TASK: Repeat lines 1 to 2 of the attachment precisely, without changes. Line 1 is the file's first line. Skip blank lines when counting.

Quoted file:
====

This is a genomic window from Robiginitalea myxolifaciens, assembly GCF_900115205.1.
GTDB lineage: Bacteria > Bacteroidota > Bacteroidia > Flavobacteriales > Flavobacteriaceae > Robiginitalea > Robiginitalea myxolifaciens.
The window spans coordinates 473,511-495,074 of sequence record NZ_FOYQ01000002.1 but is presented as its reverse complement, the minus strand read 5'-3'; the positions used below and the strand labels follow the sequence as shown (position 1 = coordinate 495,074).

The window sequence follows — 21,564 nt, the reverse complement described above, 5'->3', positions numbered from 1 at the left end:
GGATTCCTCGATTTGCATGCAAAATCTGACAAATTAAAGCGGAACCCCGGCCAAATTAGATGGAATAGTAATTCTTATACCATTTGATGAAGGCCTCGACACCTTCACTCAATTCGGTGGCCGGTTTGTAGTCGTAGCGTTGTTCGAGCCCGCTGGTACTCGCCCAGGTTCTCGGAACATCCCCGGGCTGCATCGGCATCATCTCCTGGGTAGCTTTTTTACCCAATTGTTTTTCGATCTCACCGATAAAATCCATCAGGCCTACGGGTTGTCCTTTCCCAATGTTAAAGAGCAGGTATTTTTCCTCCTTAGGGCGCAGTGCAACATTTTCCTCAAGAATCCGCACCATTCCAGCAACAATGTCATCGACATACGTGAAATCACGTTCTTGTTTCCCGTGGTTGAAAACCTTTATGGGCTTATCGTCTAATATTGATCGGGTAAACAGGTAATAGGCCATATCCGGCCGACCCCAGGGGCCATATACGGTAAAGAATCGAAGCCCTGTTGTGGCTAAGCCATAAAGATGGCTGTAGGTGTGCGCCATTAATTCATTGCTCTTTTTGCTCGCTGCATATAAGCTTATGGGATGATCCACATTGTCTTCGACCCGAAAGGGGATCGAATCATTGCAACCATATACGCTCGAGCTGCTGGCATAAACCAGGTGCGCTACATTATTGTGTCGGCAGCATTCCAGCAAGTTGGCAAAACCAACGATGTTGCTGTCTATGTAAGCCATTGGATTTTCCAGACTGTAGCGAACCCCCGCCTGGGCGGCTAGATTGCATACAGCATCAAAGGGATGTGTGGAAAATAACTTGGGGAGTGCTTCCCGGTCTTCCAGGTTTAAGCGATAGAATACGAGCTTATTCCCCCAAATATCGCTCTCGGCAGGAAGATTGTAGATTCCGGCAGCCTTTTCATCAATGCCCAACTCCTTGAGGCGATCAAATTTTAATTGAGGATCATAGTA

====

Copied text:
This is a genomic window from Robiginitalea myxolifaciens, assembly GCF_900115205.1.
GTDB lineage: Bacteria > Bacteroidota > Bacteroidia > Flavobacteriales > Flavobacteriaceae > Robiginitalea > Robiginitalea myxolifaciens.